The ‘this’ Kuremsky referred to is high-definition technology, the marketing spin that will surround Definity in advertisements and in-store merchandising to communicate the new technology to women. “The notion of high definition in our culture is that things can be seen much better in closeup. We realize that our consumers really live their lives in closeup — on the street, in the workplace and in their relationships.” Testers of the foaming item will be provided at-shelf, as will a “skin transformation visual,” which will show how skin can look prior to use, days after use and eight weeks after use.Definity enters stores in July; TV and print ads are scheduled to break later that month. Ads, as well as interactive and Web-based efforts, will address Definity’s skin tone and skin discoloration results. Patient recommendations of skin professionals will also be used to grow the brand.
EXCLUSIVE: @tomford is opening its first-ever beauty store. The boutique, which opens November 20 in London’s Covent Gardens, was designed with the over-the-top glam Ford is known for. Read the full story on WWD.com, link in bio. #wwdbeauty #wwdnews (📷: Simon Wagner) #TomFordBeauty
New York-based DJ @harleyvnewton threw a party to celebrate the holiday collection of her dress and pajama line @hvn at the Ladurée Beverly Hills. It Girls @katebosworth, @rashidajones and more joined in on the fun, which included cocktails, croque monsieur sandwiches and a photo booth. #wwdfashion (📷: Owen Kolasinski/BFA.com)
For the holidays, @Burberry partnered with 20-year-old artist @blondeymccoy on a series of three outdoor murals in downtown Manhattan. The murals are McCoy’s interpretation of a Christmas eve party, the idea of charity and the spirit of family. His third mural, pictured here, is the most personal. The image depicts McCoy’s grandparents and father in London’s Trafalgar Square in the Seventies. “My work often features lots of sentimental objects.” #wwdeye
For spring 2018, designers applied bold colors and cartoonish motifs on everything from sneakers and belts to key chains. See all the top men’s accessories trends on WWD.com. #wwdtrends (📷: George Chinsee; Prop Styling by @rnasti; Market Editor: @luiscampuzano)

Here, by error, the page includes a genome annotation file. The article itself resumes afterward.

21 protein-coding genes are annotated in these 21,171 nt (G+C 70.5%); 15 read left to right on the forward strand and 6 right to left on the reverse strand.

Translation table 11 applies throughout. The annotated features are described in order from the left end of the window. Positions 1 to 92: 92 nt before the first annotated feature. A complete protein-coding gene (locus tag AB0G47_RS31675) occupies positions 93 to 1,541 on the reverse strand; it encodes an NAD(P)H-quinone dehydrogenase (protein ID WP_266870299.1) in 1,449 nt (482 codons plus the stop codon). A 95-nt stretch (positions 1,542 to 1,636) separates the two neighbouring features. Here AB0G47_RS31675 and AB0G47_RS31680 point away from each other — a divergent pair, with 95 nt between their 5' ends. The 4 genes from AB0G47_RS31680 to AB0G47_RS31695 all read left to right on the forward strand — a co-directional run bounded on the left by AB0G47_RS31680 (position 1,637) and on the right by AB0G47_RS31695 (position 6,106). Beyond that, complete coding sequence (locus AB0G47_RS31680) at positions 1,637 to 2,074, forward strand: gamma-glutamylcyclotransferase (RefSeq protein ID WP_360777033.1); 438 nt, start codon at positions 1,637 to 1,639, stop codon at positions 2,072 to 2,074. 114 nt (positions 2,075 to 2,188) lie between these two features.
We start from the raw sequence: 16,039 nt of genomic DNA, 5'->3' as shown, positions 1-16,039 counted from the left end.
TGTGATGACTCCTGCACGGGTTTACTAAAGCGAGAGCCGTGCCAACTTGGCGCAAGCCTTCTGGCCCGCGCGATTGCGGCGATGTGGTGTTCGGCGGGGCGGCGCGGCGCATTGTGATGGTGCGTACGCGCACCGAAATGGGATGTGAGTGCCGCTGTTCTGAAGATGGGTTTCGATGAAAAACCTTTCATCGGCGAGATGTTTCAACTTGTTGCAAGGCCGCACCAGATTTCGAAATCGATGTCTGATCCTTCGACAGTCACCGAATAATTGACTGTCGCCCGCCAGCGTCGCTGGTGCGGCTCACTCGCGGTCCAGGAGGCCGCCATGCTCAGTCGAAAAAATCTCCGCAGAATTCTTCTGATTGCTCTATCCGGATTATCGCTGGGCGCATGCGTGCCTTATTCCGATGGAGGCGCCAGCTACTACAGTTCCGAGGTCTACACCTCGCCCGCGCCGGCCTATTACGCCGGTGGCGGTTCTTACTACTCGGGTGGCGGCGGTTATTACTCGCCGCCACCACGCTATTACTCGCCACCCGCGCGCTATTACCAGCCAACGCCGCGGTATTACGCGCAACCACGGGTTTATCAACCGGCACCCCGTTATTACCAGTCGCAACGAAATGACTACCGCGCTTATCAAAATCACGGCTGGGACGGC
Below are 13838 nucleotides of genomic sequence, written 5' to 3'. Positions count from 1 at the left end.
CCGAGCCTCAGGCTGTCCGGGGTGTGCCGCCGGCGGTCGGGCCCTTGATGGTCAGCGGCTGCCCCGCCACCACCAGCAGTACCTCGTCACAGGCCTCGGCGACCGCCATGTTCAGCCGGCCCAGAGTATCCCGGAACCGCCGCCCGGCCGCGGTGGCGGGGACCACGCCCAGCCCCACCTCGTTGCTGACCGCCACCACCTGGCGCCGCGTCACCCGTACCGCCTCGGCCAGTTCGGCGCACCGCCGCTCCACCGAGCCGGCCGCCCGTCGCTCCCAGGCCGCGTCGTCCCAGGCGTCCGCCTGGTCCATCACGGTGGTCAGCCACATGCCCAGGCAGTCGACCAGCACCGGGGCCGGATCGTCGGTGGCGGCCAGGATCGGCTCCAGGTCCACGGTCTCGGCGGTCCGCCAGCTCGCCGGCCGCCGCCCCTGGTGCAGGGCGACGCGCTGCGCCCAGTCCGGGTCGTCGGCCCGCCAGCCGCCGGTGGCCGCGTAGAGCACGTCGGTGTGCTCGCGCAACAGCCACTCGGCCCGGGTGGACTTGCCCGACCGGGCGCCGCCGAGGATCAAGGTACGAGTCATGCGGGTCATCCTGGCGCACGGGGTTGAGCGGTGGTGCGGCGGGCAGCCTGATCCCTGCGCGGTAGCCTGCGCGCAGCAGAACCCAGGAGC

The @dior-sponsored @guggenheim international gala pre-party has a history of drawing cool-girl musical acts to serenade the crowd –– and last night was no exception. @haimtheband performed songs both new and old, and lured a star-studded audience with the likes of Rebecca Hall, Kate Mara, Mamoudou Athie and more. #wwdeye (📷: @lexieblacklock)
In a partnership between the @metopera and the @englishnationalopera, “Marnie” was born. The opera, with costumes sponsored by @mrporterlive, is an adaptation of the 1961 thriller by Winston Graham. Arianne Phillips, who created the costumes, is no rookie: She’s styled Madonna for her tours and created costumes for a myriad of films in the past. Read WWD’s interview with Phillips, where she talks about her inspiration for the opera’s costumes on WWD.com #wwdfashion
@barneysnyc took a different approach to their holiday windows this year. Instead of Christmas decor, Barneys tapped @thehaasbrothers to tell a story of positivity, gratitude and inclusivity via heartwarming silliness and humor. “It’s about kids and it’s about coming together and being family and loving each other,” said Simon Haas. #wwdfashion (📷: @joshuascottphoto)
Beauty influencer @kandeejohnson makes her foray into hair care with a collaboration with @ogx_beauty — making it the first time that OGX has teamed up for a product creation. The collab includes shampoos and conditioners in three scents. At 39 and a mom, Johnson is a different profile than the emerging social media stars, but is considered one of the pioneers of the digital beauty influencer world. Read WWD’s interview with her on wwd.com, including the strangest beauty product she’s ever tried #wwdbeauty